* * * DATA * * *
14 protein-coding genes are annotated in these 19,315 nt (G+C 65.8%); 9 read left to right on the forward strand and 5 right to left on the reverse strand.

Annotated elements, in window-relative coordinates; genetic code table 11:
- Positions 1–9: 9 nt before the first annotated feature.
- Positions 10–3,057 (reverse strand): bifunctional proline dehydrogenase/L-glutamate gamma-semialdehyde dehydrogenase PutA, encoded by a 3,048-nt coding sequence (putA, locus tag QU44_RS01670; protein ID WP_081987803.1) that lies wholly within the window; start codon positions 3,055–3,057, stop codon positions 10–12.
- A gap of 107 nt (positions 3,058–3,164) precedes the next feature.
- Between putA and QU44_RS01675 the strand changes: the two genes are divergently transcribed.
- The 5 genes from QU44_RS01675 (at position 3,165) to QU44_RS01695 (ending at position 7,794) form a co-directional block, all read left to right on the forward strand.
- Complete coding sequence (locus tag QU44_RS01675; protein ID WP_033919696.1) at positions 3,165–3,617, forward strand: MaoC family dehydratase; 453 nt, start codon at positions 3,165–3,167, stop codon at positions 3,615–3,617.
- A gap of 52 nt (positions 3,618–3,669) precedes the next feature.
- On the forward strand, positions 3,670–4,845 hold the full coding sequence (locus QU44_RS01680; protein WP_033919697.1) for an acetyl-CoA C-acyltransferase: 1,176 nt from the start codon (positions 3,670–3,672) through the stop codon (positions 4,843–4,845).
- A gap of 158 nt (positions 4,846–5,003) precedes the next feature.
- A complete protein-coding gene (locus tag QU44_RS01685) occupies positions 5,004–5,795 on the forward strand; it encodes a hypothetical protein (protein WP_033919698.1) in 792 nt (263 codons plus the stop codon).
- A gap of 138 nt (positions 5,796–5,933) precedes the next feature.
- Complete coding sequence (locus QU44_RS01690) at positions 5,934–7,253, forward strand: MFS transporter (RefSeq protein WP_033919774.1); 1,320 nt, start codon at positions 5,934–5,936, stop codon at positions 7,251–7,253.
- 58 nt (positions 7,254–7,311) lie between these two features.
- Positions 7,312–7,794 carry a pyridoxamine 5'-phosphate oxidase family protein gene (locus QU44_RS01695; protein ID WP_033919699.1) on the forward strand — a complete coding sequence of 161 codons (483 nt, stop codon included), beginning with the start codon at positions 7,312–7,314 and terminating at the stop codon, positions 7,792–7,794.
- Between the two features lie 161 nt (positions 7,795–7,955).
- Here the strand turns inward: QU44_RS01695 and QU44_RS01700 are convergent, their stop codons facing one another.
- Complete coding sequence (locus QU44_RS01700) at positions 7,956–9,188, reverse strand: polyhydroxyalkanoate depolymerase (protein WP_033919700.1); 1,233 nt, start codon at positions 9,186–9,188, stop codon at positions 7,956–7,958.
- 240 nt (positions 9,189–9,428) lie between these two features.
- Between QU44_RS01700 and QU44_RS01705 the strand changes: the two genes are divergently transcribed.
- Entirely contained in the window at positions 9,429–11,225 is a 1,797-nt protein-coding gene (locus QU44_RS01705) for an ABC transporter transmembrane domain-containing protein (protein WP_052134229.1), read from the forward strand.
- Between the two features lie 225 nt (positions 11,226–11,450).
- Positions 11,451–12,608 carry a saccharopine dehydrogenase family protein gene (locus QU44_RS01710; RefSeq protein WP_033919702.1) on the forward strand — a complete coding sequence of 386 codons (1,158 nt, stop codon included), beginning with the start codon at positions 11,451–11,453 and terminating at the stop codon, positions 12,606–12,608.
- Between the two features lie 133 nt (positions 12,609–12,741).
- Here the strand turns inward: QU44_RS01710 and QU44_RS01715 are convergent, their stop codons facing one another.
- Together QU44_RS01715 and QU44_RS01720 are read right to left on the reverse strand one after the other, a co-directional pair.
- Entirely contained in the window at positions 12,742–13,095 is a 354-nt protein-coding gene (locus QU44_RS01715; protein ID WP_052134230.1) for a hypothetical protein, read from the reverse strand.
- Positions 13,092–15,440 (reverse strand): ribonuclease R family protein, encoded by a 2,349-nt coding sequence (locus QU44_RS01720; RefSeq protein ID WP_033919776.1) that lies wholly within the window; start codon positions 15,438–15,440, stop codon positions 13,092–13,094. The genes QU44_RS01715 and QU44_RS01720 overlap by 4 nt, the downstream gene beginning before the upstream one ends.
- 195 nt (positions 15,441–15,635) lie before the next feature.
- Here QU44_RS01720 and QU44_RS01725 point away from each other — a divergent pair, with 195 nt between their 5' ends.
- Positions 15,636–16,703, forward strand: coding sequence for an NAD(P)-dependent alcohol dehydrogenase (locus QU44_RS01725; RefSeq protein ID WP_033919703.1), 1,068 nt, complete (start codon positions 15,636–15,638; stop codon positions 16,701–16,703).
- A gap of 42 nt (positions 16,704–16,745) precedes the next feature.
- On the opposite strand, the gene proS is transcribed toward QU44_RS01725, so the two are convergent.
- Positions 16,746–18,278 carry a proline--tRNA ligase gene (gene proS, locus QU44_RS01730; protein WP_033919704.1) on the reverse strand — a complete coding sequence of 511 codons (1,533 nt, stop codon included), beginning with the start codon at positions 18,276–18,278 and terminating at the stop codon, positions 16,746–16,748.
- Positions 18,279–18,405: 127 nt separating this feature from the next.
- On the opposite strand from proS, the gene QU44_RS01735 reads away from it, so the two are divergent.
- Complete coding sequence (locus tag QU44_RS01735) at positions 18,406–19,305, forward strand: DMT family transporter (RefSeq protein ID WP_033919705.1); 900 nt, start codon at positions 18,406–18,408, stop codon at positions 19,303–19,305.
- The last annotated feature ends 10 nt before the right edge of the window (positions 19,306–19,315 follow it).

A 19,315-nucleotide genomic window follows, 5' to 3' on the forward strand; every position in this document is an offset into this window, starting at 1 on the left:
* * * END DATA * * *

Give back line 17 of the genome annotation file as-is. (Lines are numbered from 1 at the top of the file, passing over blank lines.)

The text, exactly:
- Between the two features lie 161 nt (positions 7,795–7,955).